Kingsolver’s family went on quite the journey. Starting off as a family living a typical American life, they packed their bags and shipped out, As Kingsolver says on leaving, “It hurt to think about everything at once: our friends, our desert, our old home, our new home.” (Animal Vegetable Miracle, 18) After moving onto a farm owned by Kingsolver’s husband, they gradually learn to live off the land instead of buying everything they need from a supermarket. It is an inspiring tale that both grips the heart and the mind, with real, relevant characters and a message that relates to the lives of every reader.
Each character grows and changes as the story progresses, like Kingsolver’s young daughter for instance. Though she loves her pet chickens dearly in the beginning, she eventually is perfectly willing to kill them and sell their meat. This gain could be considered both a blessing and a curse. Though a child is losing some form of innocence in a considerably disturbing manner, she also learns more about food, business, and the inevitability of death. She grows up the way people often grow up when a pet or loved one passes on, but also gains more real-world knowledge. This experiment brings the family closer to both each other and the land. In a section called “Growing up in the Kitchen,” Camille says, “In our house, the kitchen is the place to be. The time we spend making dinner is hugely important because it gets us together after all our separate agendas, and when we sit down to eat we have a sense that the food in front of us is special.” (158) As a reader, I thought back to times in the kitchen with my own family, and feel now that maybe we could have bonded more if we were creating our meals together.
The question is, can the readers follow her call to action? Can every family do what Kingsolver did? The answer is no, we cannot. Not every person can afford to run their own farm, and still work their jobs and bring home the metaphorical bacon. However, on a smaller scale, everyone can try to be more conscious of their eating. Buying less meat, buying locally, and reading labels are all easy things to do to improve the situation. Having a vegetable garden to fill with food for your family is an option, just like the Kingsolver family did. If everyone did their part, the world would be a better place.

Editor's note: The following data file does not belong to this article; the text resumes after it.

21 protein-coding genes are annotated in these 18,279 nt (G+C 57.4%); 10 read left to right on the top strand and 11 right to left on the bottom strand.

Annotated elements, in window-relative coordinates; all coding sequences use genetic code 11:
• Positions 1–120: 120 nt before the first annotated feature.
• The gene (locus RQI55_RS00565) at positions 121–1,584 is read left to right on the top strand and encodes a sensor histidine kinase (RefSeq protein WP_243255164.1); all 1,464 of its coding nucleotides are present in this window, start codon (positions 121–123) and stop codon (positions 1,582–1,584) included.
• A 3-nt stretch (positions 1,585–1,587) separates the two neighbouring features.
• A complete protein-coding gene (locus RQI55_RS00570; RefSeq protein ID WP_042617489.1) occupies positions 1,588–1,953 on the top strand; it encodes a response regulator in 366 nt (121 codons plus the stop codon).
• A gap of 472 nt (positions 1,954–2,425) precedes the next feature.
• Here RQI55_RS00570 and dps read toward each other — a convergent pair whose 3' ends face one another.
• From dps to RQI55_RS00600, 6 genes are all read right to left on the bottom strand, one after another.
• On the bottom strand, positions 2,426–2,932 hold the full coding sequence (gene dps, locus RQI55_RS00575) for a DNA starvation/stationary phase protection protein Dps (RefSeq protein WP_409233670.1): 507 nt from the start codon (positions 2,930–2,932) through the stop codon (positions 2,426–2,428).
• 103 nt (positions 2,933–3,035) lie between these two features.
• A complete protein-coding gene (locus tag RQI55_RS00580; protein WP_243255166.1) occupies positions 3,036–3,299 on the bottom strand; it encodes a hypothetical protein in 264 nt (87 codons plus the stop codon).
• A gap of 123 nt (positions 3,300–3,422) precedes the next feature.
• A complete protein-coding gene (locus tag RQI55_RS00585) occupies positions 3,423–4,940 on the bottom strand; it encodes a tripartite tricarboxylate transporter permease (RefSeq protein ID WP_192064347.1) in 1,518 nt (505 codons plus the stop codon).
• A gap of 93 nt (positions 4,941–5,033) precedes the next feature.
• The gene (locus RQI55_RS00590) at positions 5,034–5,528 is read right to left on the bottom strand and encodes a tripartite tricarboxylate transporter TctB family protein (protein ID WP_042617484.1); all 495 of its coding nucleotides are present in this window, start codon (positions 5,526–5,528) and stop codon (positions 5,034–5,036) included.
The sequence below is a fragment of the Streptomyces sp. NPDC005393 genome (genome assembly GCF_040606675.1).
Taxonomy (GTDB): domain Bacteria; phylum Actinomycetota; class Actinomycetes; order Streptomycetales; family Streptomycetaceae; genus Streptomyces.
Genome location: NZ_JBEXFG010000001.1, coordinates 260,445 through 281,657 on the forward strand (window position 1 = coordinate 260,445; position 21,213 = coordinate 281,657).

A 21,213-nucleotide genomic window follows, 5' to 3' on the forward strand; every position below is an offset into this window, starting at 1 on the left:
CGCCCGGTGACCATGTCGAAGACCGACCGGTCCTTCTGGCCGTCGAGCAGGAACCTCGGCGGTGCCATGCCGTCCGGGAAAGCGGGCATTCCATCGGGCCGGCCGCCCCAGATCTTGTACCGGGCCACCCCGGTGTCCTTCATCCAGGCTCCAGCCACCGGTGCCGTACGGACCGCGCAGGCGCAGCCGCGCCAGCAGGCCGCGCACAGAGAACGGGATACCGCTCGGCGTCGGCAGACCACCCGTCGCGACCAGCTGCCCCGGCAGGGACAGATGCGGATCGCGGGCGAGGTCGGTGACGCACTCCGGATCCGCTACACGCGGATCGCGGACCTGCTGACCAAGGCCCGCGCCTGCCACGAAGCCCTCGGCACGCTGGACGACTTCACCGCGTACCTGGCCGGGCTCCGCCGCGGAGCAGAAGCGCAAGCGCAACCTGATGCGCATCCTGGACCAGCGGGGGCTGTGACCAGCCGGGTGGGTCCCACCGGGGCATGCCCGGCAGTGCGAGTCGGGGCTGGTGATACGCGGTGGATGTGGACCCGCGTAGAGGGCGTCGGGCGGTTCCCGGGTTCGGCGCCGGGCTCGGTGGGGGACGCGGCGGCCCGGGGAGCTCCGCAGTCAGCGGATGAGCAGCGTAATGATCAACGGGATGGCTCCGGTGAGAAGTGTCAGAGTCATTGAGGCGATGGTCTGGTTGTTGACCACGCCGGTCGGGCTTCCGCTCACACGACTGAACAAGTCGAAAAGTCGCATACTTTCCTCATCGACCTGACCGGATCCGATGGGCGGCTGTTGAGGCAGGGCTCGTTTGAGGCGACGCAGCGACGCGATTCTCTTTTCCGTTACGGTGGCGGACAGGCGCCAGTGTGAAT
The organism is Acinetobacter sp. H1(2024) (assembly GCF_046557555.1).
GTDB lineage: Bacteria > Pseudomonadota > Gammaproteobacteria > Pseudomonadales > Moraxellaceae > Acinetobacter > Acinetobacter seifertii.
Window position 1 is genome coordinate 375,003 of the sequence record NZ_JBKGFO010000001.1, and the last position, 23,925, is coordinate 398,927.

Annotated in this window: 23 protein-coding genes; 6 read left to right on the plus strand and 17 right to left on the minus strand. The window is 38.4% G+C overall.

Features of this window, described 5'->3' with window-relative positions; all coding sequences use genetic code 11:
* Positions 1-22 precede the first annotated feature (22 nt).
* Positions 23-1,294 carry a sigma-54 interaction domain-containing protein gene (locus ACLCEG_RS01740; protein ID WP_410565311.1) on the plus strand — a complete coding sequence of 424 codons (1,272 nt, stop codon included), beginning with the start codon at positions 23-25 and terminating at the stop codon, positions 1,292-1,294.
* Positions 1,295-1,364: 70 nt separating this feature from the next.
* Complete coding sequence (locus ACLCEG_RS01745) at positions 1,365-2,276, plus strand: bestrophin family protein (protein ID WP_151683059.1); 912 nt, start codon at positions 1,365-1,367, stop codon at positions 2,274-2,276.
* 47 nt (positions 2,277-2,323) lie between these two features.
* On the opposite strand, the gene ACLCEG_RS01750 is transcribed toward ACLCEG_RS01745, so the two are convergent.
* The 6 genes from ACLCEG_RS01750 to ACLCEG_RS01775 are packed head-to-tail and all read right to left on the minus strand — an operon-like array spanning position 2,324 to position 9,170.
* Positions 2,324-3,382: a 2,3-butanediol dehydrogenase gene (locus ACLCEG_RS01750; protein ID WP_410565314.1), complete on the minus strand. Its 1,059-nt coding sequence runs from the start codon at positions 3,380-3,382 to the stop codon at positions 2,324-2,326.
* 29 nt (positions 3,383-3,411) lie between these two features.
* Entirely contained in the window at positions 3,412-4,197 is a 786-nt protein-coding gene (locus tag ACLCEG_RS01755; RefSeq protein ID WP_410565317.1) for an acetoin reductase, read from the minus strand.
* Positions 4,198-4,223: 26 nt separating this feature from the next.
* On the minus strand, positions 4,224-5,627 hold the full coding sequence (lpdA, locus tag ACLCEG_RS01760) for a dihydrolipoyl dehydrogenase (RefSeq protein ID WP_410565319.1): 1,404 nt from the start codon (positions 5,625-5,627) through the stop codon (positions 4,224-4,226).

Animal, Vegetable, Miracle: a Year of Food Life is many things. It is certainly autobiographical, chronicling a year in the author and her family’s lives. This is blended with informative writing, teaching the reader about things like factory farming and its alternatives, as well as writing for social justice, portraying the urgent need for readers to use these alternatives. This is highly effective, creating an environment where we as readers relate to a real-life family and their struggle to do something good in the world, while being subtly influenced by their choices in action.
In short, I would fully recommend this book to anyone who knows how to read and eats food, because those are the people Kingsolver’s content affects. Learning about how our store-bought, factory farmed foods are brought into this world versus how her family’s sustainable meals are made is a wakeup call to us all, calling us to be conscious of our eating habits not only towards the benefit of our own health, but in relation to what our food does to the whole world. It shows readers that instead of throwing away one thing in our lifestyle that is “wrong,” we must completely reevaluate our lives. She says, “The more we know about our food system, they more we are called into complex choices. It seems facile to declare one single forbidden fruit, when humans live under so many different kinds of trees.” (241)